win.lokipws (Back to overview)

Loki Password Stealer (PWS)

aka: Loki, LokiPWS, LokiBot

Actor(s): The Gorgon Group

URLhaus        

"Loki Bot is a commodity malware sold on underground sites which is designed to steal private data from infected machines, and then submit that info to a command and control host via HTTP POST. This private data includes stored passwords, login credential information from Web browsers, and a variety of cryptocurrency wallets." - PhishMe

Loki-Bot employs function hashing to obfuscate the libraries utilized. While not all functions are hashed, a vast majority of them are.

Loki-Bot accepts a single argument/switch of ‘-u’ that simply delays execution (sleeps) for 10 seconds. This is used when Loki-Bot is upgrading itself.

The Mutex generated is the result of MD5 hashing the Machine GUID and trimming to 24-characters. For example: “B7E1C2CC98066B250DDB2123“.

Loki-Bot creates a hidden folder within the %APPDATA% directory whose name is supplied by the 8th thru 13th characters of the Mutex. For example: “%APPDATA%\ C98066\”.

There can be four files within the hidden %APPDATA% directory at any given time: “.exe,” “.lck,” “.hdb” and “.kdb.” They will be named after characters 13 thru 18 of the Mutex. For example: “6B250D.” Below is the explanation of their purpose:

FILE EXTENSION FILE DESCRIPTION
.exe A copy of the malware that will execute every time the user account is logged into
.lck A lock file created when either decrypting Windows Credentials or Keylogging to prevent resource conflicts
.hdb A database of hashes for data that has already been exfiltrated to the C2 server
.kdb A database of keylogger data that has yet to be sent to the C2 server

If the user is privileged, Loki-Bot sets up persistence within the registry under HKEY_LOCAL_MACHINE. If not, it sets up persistence under HKEY_CURRENT_USER.

The first packet transmitted by Loki-Bot contains application data.

The second packet transmitted by Loki-Bot contains decrypted Windows credentials.

The third packet transmitted by Loki-Bot is the malware requesting C2 commands from the C2 server. By default, Loki-Bot will send this request out every 10 minutes after the initial packet it sent.

Communications to the C2 server from the compromised host contain information about the user and system including the username, hostname, domain, screen resolution, privilege level, system architecture, and Operating System.

The first WORD of the HTTP Payload represents the Loki-Bot version.

The second WORD of the HTTP Payload is the Payload Type. Below is the table of identified payload types:

BYTE PAYLOAD TYPE
0x26 Stolen Cryptocurrency Wallet
0x27 Stolen Application Data
0x28 Get C2 Commands from C2 Server
0x29 Stolen File
0x2A POS (Point of Sale?)
0x2B Keylogger Data
0x2C Screenshot

The 11th byte of the HTTP Payload begins the Binary ID. This might be useful in tracking campaigns or specific threat actors. This value value is typically “ckav.ru”. If you come across a Binary ID that is different from this, take note!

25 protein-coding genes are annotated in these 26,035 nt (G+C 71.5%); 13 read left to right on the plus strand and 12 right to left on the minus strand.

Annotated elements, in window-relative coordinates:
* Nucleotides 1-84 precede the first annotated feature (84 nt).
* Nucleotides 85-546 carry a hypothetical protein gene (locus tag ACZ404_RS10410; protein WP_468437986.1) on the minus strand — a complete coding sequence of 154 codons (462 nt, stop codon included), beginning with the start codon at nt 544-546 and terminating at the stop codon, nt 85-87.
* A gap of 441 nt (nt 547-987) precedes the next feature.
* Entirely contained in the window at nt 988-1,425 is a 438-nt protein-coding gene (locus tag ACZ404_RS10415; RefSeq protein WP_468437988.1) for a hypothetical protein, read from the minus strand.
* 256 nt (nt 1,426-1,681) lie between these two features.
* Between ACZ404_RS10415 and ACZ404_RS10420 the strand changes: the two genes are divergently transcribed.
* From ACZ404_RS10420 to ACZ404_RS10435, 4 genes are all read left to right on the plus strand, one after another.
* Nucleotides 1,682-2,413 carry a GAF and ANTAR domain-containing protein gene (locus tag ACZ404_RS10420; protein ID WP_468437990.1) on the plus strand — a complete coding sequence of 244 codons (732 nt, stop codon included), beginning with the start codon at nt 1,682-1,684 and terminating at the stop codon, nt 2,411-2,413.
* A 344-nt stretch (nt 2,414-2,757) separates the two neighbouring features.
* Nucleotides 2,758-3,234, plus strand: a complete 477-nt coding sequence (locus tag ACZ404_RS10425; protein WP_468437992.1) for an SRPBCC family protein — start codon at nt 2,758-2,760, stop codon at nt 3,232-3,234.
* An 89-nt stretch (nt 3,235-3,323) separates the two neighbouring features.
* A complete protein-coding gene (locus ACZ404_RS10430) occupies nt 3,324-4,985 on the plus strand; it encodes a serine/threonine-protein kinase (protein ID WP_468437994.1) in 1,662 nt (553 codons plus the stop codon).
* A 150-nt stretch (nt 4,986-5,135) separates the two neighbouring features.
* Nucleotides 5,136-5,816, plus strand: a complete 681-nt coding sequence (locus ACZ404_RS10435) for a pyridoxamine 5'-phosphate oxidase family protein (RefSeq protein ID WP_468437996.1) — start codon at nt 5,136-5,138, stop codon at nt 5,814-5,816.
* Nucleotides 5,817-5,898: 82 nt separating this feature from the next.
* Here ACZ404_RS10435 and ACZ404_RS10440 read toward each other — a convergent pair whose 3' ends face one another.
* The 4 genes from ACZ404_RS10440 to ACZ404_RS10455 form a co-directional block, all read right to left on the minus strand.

Loki-Bot encrypts both the URL and the registry key used for persistence using Triple DES encryption.

The Content-Key HTTP Header value is the result of hashing the HTTP Header values that precede it. This is likely used as a protection against researchers who wish to poke and prod at Loki-Bot’s C2 infrastructure.

Loki-Bot can accept the following instructions from the C2 Server:

BYTE INSTRUCTION DESCRIPTION
0x00 Download EXE & Execute
0x01 Download DLL & Load #1
0x02 Download DLL & Load #2
0x08 Delete HDB File
0x09 Start Keylogger
0x0A Mine & Steal Data
0x0E Exit Loki-Bot
0x0F Upgrade Loki-Bot
0x10 Change C2 Polling Frequency
0x11 Delete Executables & Exit

Suricata Signatures
RULE SID RULE NAME
2024311 ET TROJAN Loki Bot Cryptocurrency Wallet Exfiltration Detected
2024312 ET TROJAN Loki Bot Application/Credential Data Exfiltration Detected M1
2024313 ET TROJAN Loki Bot Request for C2 Commands Detected M1
2024314 ET TROJAN Loki Bot File Exfiltration Detected
2024315 ET TROJAN Loki Bot Keylogger Data Exfiltration Detected M1
2024316 ET TROJAN Loki Bot Screenshot Exfiltration Detected
2024317 ET TROJAN Loki Bot Application/Credential Data Exfiltration Detected M2
2024318 ET TROJAN Loki Bot Request for C2 Commands Detected M2
2024319 ET TROJAN Loki Bot Keylogger Data Exfiltration Detected M2

References
https://isc.sans.edu/diary/24372
https://github.com/R3MRUM/loki-parse
http://www.malware-traffic-analysis.net/2017/06/12/index.html
https://www.lastline.com/blog/password-stealing-malware-loki-bot/
https://www.sans.org/reading-room/whitepapers/malicious/loki-bot-information-stealer-keylogger-more-37850
https://blog.fortinet.com/2017/05/17/new-loki-variant-being-spread-via-pdf-file
http://blog.fernandodominguez.me/lokis-antis-analysis/
https://phishme.com/loki-bot-malware/
https://researchcenter.paloaltonetworks.com/2018/08/unit42-gorgon-group-slithering-nation-state-cybercrime/
https://r3mrum.wordpress.com/2017/05/07/loki-bot-atrifacts/
https://cysinfo.com/nefarious-macro-malware-drops-loki-bot-across-gcc-countries/
https://github.com/d00rt/hijacked_lokibot_version/blob/master/doc/LokiBot_hijacked_2018.pdf
https://securelist.com/loki-bot-stealing-corporate-passwords/87595/